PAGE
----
1 Like

Also look in your backyard, at U Mass Amherst

Do you have a specific interest in mind?

1 Like

Thank you, but I definitely want to move out of the Western Massachusetts area for now. I would love to study Munchausen’s Syndrome by Proxy and the psychology of complex trauma, like why re-victimization is so common and the most effective method at stopping it.

Hmm, I can’t think of many professors working solely on Munchausens. PTSD a bigger topic. My advice is to look up the authors or speakers on these topics, and see where they teach. They send an e- mail. In my day, I’d go to a conference and try to meet the people.

I agree that you are a very competitive candidate for clinical psychology PhD programs! The only thing you may want to think about is clinical volunteering hours - most clinical psychology doctoral hopefuls volunteer with a clinical psychologist at a hospital, clinic, or other inpatient or outpatient mental health setting. However, you volunteer with human trafficking victims and help run a social group for survivors; given that your application is so otherwise strong, that may be considered a good/acceptable substitute for that especially since you have a clear interest in research specifically.

Factitious disorder imposed on others (previously known as Munchausen’s syndrome by proxy; this was renamed in the Diagnostic and Statistical Manual V) is very rare, and is thus usually not a main focus area for researchers because of the lack of people with the disorder with which to conduct research. My suspicion is that most researchers who study this disorder study it along with other similar syndromes. It also seems like an odd thing to study alongside sex trafficking; the two seem completely orthogonal to each other.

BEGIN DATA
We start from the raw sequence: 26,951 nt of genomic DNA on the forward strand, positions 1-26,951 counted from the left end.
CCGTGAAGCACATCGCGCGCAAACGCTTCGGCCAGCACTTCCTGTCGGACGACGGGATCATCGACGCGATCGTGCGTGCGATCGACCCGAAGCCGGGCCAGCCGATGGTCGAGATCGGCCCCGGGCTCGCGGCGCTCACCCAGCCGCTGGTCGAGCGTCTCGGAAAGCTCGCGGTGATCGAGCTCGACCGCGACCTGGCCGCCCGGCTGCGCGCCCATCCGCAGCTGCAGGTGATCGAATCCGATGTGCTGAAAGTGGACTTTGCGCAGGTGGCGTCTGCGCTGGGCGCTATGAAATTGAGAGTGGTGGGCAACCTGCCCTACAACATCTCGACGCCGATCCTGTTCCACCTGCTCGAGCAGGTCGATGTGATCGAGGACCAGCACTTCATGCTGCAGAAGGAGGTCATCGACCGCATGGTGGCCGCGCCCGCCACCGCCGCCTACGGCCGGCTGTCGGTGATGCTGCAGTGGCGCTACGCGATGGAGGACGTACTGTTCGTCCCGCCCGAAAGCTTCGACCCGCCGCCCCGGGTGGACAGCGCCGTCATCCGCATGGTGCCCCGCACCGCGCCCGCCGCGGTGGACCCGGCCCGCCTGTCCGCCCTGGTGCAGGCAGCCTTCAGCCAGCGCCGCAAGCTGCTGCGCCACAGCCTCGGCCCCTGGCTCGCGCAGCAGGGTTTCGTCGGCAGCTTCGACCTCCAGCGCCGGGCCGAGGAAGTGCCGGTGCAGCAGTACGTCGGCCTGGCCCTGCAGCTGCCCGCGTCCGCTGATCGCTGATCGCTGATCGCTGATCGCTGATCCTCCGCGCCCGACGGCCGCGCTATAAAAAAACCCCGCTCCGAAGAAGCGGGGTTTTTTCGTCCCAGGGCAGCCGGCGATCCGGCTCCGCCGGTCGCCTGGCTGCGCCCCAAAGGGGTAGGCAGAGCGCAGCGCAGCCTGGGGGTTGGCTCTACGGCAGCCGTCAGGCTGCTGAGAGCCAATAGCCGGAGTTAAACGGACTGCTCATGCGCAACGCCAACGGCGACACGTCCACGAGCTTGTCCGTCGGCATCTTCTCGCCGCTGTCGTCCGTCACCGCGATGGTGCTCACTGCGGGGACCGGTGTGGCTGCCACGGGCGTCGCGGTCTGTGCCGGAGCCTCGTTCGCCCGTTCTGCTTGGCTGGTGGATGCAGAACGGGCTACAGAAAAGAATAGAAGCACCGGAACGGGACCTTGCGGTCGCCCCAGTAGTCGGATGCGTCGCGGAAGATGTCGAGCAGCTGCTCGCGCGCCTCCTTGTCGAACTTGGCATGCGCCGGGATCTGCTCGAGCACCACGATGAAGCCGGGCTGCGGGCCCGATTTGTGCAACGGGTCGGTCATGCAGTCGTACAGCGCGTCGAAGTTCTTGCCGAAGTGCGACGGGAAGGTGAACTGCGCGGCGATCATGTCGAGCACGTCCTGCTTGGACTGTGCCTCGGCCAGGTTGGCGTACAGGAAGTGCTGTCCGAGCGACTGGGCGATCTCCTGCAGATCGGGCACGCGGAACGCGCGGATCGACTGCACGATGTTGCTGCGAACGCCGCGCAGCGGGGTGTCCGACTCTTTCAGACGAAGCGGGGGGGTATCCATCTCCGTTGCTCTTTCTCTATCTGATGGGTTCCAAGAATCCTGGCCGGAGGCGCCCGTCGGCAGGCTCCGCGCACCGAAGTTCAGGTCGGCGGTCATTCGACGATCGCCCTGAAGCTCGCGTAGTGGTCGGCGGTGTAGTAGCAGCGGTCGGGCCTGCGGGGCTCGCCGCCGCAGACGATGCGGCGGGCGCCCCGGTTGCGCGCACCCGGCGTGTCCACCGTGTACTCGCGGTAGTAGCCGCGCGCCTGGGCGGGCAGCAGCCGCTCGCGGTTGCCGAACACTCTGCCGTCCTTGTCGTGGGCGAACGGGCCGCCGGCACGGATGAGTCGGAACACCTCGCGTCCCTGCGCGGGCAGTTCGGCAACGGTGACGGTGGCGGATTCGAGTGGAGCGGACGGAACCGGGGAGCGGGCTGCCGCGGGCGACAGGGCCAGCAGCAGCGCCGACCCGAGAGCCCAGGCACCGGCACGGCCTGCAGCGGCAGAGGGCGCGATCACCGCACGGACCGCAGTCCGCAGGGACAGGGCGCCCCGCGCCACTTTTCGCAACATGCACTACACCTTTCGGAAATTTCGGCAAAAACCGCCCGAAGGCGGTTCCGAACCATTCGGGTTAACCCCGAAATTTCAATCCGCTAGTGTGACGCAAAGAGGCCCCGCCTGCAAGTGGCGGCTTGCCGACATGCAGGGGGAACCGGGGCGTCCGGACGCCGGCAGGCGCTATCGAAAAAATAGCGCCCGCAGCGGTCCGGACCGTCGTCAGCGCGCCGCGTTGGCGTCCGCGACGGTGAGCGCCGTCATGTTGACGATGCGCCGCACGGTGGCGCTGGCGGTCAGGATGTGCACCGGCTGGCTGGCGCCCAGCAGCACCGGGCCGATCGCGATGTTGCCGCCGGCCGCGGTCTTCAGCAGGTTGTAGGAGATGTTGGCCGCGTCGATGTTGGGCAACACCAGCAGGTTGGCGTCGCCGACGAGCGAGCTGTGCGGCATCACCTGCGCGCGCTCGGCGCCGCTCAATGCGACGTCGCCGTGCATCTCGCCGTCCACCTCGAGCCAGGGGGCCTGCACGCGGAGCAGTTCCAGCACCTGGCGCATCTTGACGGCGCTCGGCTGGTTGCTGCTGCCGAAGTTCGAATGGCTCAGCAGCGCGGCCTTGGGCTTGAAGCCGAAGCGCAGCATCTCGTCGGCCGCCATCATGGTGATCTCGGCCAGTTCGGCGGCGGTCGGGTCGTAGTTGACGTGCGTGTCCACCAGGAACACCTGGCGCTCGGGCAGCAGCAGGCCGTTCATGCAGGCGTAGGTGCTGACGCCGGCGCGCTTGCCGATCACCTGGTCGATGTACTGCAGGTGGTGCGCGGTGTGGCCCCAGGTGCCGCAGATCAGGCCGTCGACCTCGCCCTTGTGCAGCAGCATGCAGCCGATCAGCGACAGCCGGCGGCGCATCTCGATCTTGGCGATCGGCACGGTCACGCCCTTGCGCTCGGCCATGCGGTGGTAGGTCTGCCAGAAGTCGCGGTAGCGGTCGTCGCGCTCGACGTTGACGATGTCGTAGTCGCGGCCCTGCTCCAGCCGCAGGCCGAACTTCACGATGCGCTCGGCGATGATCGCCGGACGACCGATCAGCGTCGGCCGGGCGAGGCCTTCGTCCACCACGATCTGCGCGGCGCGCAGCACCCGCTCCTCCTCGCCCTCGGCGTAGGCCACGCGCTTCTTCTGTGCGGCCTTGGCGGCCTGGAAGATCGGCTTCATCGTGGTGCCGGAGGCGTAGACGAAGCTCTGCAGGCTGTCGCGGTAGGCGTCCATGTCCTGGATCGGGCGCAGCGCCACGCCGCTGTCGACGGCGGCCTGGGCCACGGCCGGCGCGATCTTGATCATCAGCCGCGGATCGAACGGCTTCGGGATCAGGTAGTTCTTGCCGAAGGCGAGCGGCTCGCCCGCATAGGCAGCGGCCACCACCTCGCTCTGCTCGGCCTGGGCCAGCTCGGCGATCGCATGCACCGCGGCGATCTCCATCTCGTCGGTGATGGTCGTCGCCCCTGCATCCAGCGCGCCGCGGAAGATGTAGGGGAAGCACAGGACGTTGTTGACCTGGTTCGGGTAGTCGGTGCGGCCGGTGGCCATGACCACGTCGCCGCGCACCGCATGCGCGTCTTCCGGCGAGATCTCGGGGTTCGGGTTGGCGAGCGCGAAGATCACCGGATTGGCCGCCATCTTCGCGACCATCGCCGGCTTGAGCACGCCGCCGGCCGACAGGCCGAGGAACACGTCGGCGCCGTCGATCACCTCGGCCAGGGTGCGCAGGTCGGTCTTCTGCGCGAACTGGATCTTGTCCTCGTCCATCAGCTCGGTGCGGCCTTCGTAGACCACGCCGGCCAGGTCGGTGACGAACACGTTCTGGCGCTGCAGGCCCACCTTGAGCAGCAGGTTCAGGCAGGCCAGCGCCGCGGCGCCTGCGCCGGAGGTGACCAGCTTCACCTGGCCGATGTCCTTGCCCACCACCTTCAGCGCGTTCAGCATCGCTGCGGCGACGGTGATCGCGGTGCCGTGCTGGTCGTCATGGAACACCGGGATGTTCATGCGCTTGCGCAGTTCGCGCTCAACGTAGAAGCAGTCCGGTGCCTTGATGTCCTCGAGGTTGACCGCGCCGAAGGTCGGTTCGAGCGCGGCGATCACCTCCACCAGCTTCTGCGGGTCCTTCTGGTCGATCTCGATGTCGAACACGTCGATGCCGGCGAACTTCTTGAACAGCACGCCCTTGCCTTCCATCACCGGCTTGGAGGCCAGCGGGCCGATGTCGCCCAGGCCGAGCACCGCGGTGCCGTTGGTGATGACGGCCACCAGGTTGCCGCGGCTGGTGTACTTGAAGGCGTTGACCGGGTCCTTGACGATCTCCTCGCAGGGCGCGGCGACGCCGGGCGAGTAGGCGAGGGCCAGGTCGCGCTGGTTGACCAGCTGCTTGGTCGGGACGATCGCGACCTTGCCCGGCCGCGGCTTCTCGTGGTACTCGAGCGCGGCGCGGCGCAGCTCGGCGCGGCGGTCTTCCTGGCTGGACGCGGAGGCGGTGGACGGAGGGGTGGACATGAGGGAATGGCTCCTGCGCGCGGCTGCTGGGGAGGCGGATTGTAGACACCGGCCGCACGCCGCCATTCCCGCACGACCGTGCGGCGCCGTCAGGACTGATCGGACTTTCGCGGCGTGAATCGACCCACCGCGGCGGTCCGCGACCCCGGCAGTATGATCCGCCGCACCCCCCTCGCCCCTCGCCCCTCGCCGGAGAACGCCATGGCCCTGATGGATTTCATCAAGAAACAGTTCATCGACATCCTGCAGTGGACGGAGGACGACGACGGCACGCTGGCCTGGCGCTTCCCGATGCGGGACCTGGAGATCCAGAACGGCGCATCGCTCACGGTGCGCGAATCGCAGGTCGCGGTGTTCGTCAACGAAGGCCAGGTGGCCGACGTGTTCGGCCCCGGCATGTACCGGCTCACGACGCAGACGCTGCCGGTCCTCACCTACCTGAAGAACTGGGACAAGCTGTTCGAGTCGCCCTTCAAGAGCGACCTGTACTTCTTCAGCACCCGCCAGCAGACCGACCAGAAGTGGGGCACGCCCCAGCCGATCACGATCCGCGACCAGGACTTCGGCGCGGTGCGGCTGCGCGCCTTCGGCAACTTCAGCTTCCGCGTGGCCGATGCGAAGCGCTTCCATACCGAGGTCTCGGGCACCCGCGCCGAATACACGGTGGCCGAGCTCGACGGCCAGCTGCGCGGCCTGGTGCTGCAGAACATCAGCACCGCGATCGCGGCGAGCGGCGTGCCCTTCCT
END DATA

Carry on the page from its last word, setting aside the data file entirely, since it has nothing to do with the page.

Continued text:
One way to find researchers doing such work in your field is to read recently published literature (I’d say within the last 5-7 years or so) in the field and see who is publishing consistently in that area, then look up their university profile pages and perhaps other publications. I did this with Google Scholar. First thing to note is that, again because of the rarity of the disease, most of the articles I found covering factitious disorder (imposed on self or others) were case studies of one or just a few cases. Clinical psychology has a rich history of case study work, but in the modern scientific climate it’s not as…respected? Another thing I noticed - more importantly - is that the majority of people publishing these studies are practicing clinical psychologists and psychiatrists at hospitals and medical centers, the kinds of people who are more likely to see factitious disorder pass through their institution. I mean, it’s not like you can go on MTurk and do a general call for people with factitious disorder, since people who have it usually go to great lengths to hide it. Most were actually outside of the U.S. as well. I couldn’t find a single person who seemed like they’d be a viable PI in the U.S.

Given your background, I’d say you’d be more competitive focusing on sex trafficking and its psychological impact on survivors, and perhaps therapeutic or other techniques important to their recovery. Your advisor doesn’t have to be working on exactly what you want to work on (and in fact, you don’t want that, as that means your area is already covered), but the closer your alignment the easier it may be to do certain kinds of work.

3 Likes